Assessment of the severity of coronary stenoses on arteriograms conventionally is based on subjective estimates of percent luminal diameter narrowing. However, in studies in patients with multivessel coronary artery disease, we have found a poor correlation between percent stenosis and the physiologic significance of an individual coronary obstruction. The purpose of this study was to determine whether computerized videodensitometry would allow estimation of coronary luminal area and therefore prediction of the physiologic significance of individual coronary stenoses in humans. Videodensitometry was used to define the minimal luminal area of 15 left anterior descending, 15 circumflex, and 15 right coronary artery segments in 43 patients. Computer-assisted quantitative coronary arteriography (method of Brown et al) was used to determine the minimal luminal cross-sectional area of these same segments. In each arterial segment, coronary vasodilator reserve was assessed using intraoperative (n = 18 segments) or intracoronary (n = 27 segments) Doppler measurements of coronary vasodilator reserve. Videodensitometric estimates of coronary luminal area correlated well with minimal luminal area defined using the independent geometric technique of quantitative coronary arteriography (r = 0.82, y = 0.97 × + 0.71, SEE = 1.83 mm2, n = 45) and with lesion physiologic significance as defined by studies of the peak-to-resting velocity ratio (r = 0.71,0.92, and 0.74 for the left anterior descending, circumflex, and right coronary arteries, respectively). Thus, videodensitometry is a promising method that may supplement geometric approaches to quantitative analysis of coronary arteriograms in humans.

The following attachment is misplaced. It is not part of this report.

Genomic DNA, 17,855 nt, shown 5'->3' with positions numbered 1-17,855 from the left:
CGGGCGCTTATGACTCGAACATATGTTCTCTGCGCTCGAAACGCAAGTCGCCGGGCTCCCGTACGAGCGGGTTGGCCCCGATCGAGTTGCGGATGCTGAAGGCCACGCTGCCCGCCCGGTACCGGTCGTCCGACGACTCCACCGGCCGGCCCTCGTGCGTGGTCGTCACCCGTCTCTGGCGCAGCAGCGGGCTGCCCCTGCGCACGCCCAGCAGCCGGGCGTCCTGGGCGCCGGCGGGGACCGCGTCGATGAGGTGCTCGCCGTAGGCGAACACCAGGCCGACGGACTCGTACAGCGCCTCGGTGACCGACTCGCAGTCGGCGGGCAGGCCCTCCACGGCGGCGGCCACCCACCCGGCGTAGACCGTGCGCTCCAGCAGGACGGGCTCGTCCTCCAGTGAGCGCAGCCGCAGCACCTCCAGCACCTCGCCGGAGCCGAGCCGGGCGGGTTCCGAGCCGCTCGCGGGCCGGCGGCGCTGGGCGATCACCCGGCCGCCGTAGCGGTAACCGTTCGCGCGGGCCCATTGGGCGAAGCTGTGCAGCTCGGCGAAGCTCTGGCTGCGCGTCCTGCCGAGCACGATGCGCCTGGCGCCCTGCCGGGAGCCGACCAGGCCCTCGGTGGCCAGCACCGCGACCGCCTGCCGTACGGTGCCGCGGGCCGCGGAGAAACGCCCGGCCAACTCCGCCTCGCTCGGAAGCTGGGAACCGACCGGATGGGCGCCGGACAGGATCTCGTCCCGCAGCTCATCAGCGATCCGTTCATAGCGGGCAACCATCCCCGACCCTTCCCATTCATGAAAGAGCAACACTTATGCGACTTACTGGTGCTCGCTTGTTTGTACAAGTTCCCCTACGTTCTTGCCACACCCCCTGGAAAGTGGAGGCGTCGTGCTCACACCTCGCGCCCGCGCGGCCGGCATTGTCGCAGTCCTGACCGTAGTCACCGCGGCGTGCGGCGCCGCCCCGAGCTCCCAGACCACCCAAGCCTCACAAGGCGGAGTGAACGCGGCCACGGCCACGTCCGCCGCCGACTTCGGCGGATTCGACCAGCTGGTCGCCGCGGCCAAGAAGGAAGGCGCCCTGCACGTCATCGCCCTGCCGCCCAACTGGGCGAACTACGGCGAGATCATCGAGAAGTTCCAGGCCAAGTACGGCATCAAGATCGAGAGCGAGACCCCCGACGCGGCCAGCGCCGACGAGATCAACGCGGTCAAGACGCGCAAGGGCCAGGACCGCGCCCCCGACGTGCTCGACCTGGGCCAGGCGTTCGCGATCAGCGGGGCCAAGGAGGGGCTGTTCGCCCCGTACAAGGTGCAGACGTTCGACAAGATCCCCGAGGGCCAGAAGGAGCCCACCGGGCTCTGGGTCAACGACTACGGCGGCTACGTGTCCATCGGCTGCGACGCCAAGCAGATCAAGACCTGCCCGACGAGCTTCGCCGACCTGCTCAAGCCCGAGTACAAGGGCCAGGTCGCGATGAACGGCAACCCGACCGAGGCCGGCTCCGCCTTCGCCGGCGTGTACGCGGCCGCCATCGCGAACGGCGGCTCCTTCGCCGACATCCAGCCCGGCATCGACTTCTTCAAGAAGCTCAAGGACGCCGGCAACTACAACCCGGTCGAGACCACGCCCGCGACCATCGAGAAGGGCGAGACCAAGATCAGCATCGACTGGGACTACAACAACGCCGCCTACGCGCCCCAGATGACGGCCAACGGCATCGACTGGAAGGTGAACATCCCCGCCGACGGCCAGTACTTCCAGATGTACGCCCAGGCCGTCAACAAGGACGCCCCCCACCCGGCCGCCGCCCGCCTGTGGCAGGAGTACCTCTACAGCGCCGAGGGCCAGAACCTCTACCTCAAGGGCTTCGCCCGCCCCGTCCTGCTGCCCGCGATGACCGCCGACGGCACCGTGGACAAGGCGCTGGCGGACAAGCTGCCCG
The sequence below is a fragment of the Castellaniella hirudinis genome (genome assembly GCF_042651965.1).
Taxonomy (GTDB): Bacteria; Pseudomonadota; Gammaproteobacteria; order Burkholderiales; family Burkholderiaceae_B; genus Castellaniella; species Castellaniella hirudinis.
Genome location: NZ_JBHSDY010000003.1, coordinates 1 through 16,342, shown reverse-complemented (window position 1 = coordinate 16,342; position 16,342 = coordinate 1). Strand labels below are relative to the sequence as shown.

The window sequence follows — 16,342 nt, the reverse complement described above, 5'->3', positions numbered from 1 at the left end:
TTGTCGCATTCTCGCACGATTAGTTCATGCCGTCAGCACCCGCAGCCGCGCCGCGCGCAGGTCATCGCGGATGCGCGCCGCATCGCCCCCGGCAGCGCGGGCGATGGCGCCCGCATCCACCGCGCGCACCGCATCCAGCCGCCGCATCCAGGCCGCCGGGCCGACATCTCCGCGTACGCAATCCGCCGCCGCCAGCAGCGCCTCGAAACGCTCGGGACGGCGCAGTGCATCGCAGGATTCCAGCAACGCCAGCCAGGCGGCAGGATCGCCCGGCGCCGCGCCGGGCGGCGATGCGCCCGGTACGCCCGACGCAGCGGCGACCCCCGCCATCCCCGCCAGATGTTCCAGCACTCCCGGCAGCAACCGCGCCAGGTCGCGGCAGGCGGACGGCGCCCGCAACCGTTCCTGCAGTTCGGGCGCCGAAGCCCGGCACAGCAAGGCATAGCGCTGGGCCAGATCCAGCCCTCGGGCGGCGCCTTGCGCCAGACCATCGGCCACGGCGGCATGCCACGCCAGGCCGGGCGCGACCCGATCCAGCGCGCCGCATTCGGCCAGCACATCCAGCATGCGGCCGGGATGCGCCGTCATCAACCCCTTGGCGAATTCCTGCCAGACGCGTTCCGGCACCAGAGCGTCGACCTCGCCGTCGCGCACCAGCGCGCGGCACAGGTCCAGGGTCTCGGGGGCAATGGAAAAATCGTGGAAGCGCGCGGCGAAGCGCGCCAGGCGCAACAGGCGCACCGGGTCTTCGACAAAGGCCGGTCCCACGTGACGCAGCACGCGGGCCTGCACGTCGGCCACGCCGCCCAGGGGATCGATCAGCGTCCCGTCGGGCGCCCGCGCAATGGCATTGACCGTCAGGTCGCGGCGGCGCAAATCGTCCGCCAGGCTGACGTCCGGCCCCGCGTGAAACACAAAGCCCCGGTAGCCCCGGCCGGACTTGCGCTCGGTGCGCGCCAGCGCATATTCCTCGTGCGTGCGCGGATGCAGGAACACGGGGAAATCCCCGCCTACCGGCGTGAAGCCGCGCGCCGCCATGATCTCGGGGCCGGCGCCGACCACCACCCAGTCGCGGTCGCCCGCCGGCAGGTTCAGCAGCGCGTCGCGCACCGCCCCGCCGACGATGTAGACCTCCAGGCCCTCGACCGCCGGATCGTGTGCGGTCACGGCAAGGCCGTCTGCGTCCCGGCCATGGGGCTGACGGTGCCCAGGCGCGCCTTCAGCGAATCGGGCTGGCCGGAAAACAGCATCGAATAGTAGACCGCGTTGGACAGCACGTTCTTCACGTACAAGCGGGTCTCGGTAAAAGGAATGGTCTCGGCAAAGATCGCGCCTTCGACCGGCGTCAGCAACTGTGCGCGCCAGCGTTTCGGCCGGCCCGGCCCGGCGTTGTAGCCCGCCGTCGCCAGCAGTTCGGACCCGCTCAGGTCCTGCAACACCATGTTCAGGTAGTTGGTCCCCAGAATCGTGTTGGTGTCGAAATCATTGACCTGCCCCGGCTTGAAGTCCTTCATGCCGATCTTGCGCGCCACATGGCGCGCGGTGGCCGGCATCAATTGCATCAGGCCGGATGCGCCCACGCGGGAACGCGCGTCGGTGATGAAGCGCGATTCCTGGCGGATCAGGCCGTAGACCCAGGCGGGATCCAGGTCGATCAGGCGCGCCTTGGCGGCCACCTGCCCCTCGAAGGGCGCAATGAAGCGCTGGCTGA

- Computerized arteriographic analysis
- Coronary arteriography
- Coronary artery disease